Perhaps there is some displacement going on here. Perhaps the Commission are upset because they pushed for SEPA and SCF. It is now clear that SCF will lead to an increase in the average merchant service charge in Europe as low-cost domestic debit schemes are replaced by more expensive international credit and debit schemes (ie, Visa and MasterCard branded cards). But it’s an interesting development to move on and begin the attack on EMV.
I’m not for one moment suggesting that EMV is perfect and ought to be beyond criticism. There’s a lot wrong with it. But my suspicion is that what is behind Nellie’s words is the thinking that the currently non-existent “third scheme” in Europe ought not to be founded merely as another brand, another set of scheme rules, on top of the existing EMV infrastructure but an entirely new infrastructure more suited to the 21st century (that is, more suited to contactless, mobile, prepaid, the Internet and all sorts of other modern fancies). Well, I hope that’s what it is. I think the idea of an open-source third scheme might be quite an exciting development, and you could certainly imagine a situation where there’s a “payment Linux” used by everyone and where schemes compete on products and services by using it.
It’s diverting to think what such a scheme might look like. Purely for the purposes of amusement let us consider one or two of the functions and characteristics of a potential replacement while avoiding trivial English schoolboy “not on your Nellie puns”. I think if it were up to me, I would begin with the process of gathering requirements by making sure that all of the stakeholders are adequately represented in the initial brainstorming. This doesn’t just mean the usual suspects, banks and retailers, but a much wider range of people with a variety of perspectives. Of course, I would be particularly keen to obtain perspectives from those who have already developed new ideas from the deployment of chip and pin as well as mobile and Internet payments, which means the police, regulators and members of the public.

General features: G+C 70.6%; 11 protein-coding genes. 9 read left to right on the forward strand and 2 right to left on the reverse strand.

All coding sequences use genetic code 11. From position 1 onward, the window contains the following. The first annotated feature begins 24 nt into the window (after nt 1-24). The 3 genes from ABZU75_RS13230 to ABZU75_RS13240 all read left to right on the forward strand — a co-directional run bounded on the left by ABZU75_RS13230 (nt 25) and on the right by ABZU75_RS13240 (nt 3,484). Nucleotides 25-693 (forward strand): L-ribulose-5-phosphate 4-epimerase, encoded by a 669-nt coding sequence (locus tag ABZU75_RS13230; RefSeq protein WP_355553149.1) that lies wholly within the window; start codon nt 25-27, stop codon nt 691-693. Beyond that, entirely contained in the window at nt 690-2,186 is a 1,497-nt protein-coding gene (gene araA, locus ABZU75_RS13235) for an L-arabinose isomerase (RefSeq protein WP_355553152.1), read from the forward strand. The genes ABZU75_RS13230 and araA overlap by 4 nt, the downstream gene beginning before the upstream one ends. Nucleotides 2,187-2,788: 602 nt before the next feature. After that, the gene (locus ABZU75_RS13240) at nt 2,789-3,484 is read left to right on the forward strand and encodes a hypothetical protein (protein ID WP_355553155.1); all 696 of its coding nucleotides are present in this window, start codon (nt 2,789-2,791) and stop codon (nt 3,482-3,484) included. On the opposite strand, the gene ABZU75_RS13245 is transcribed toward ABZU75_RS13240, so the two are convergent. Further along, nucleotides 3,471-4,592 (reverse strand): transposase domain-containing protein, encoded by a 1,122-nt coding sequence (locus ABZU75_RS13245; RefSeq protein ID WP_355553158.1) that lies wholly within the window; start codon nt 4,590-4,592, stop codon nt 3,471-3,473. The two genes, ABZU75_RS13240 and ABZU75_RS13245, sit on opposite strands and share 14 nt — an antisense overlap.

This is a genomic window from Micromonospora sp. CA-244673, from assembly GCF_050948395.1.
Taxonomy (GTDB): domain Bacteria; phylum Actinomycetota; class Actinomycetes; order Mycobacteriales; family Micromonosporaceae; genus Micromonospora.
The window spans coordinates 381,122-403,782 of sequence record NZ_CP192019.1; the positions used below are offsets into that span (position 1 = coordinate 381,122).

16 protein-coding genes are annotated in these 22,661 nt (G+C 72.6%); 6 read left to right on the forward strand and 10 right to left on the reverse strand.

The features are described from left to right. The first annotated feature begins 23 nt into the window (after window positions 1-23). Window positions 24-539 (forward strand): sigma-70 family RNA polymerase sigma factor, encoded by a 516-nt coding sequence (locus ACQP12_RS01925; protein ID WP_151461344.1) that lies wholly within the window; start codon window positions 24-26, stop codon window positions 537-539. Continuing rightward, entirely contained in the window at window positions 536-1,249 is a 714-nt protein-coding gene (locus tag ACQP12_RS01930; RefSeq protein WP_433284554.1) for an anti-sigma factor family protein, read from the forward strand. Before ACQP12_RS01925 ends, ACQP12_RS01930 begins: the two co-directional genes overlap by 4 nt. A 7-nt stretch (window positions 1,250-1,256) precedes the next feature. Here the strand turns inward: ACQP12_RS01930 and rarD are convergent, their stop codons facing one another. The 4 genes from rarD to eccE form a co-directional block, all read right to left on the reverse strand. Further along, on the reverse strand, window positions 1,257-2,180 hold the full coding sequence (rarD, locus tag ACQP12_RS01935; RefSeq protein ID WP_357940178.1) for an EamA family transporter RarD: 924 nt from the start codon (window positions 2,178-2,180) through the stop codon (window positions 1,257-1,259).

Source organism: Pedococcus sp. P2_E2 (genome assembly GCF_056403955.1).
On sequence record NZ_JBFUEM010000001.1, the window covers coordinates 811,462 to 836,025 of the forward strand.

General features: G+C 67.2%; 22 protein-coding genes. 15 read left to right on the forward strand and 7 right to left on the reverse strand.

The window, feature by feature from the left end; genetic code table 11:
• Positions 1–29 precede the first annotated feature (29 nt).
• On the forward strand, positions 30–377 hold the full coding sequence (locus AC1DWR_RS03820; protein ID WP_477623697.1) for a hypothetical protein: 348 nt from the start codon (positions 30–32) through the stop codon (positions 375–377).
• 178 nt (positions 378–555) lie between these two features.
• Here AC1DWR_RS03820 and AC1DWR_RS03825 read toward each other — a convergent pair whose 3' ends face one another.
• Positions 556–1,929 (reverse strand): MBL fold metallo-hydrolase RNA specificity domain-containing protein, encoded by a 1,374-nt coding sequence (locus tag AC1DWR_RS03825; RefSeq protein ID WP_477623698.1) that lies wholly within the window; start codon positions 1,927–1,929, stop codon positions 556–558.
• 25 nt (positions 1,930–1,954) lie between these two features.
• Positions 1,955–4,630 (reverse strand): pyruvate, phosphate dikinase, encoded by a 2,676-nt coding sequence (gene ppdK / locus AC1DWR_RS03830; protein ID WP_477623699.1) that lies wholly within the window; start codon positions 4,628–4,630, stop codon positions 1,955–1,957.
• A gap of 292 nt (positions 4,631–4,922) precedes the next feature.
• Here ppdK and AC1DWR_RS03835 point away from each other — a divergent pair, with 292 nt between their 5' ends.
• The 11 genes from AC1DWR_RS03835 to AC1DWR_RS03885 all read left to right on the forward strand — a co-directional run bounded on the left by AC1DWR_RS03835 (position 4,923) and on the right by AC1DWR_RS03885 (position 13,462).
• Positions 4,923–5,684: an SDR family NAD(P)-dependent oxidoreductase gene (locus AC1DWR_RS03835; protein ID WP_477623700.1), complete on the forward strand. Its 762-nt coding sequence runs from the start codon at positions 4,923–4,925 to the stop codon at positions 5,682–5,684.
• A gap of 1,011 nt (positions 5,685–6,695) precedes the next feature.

With those requirements in place, I might suspect that a small number of guiding principles might be applied to help with the sketching of the solution space. Here are a couple that I’ll throw out to start the discussion.
First of all we need to decouple multiple concerns at the right levels. I have a particular view of this because I have long thought that the digital money and digital identity components of such a system should be both more distinct and more explicit, to allow for appropriate configurations of products. What I mean by this is that for some categories, for example cash replacement low-value purchases, the identity component might be set to anonymity whereas for other transactions it might be set to pseudonymity and for yet other transactions it might be set to full disclosure. In fact, I’d go a bit further and say that it seems to me that if the identity elements can be “solved” through the use of digital identity infrastructure provided by someone else (with the obvious someone else in Europe being national governments) then the payment elements actually become a lot simpler. As a customer wandering into a shop to buy a pair of shoes in 10 years time I think I might reasonably expect to use any one of a number of tokens to link to identity infrastructure and through that infrastructure connect with any one of a number of payment products. Once you’ve got identity out of the way, payments aren’t that complicated, are they?
Second, I’d want a much better certification process, so that lots of vendors could compete to build products and get them tested and certified in a fast and inexpensive way. Thus, any retailer (in fact, anyone, since my imaginary payments Linux wouldn’t distinguish) could accept payment from any approved device. If I wanted to download the Virgin Media payment application, that puts low-value payments on my bill, to my mobile phone then I ought to be able to just do it.